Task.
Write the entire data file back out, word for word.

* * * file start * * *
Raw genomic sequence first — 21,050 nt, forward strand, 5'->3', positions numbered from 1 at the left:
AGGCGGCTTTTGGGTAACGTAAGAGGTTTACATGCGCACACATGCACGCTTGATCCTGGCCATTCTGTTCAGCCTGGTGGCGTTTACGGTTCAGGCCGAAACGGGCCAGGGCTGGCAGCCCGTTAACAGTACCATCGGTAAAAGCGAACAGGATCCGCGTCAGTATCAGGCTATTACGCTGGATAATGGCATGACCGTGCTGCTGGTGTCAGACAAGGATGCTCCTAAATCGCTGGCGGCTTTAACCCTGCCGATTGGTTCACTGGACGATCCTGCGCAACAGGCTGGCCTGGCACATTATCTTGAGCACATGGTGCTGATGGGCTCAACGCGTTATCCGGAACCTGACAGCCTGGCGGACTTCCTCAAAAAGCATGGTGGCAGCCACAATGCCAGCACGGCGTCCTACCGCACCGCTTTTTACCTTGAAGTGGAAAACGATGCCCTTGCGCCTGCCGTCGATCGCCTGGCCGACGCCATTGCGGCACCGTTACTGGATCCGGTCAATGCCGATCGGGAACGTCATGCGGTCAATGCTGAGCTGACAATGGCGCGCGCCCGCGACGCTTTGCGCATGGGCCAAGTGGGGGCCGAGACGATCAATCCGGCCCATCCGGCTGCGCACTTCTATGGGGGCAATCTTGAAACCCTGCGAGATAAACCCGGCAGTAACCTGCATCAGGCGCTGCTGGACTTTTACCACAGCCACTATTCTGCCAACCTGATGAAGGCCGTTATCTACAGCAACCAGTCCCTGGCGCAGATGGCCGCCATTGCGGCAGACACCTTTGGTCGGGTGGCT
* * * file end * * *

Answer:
Raw genomic sequence first — 21,050 nt, forward strand, 5'->3', positions numbered from 1 at the left:
AGGCGGCTTTTGGGTAACGTAAGAGGTTTACATGCGCACACATGCACGCTTGATCCTGGCCATTCTGTTCAGCCTGGTGGCGTTTACGGTTCAGGCCGAAACGGGCCAGGGCTGGCAGCCCGTTAACAGTACCATCGGTAAAAGCGAACAGGATCCGCGTCAGTATCAGGCTATTACGCTGGATAATGGCATGACCGTGCTGCTGGTGTCAGACAAGGATGCTCCTAAATCGCTGGCGGCTTTAACCCTGCCGATTGGTTCACTGGACGATCCTGCGCAACAGGCTGGCCTGGCACATTATCTTGAGCACATGGTGCTGATGGGCTCAACGCGTTATCCGGAACCTGACAGCCTGGCGGACTTCCTCAAAAAGCATGGTGGCAGCCACAATGCCAGCACGGCGTCCTACCGCACCGCTTTTTACCTTGAAGTGGAAAACGATGCCCTTGCGCCTGCCGTCGATCGCCTGGCCGACGCCATTGCGGCACCGTTACTGGATCCGGTCAATGCCGATCGGGAACGTCATGCGGTCAATGCTGAGCTGACAATGGCGCGCGCCCGCGACGCTTTGCGCATGGGCCAAGTGGGGGCCGAGACGATCAATCCGGCCCATCCGGCTGCGCACTTCTATGGGGGCAATCTTGAAACCCTGCGAGATAAACCCGGCAGTAACCTGCATCAGGCGCTGCTGGACTTTTACCACAGCCACTATTCTGCCAACCTGATGAAGGCCGTTATCTACAGCAACCAGTCCCTGGCGCAGATGGCCGCCATTGCGGCAGACACCTTTGGTCGGGTGGCT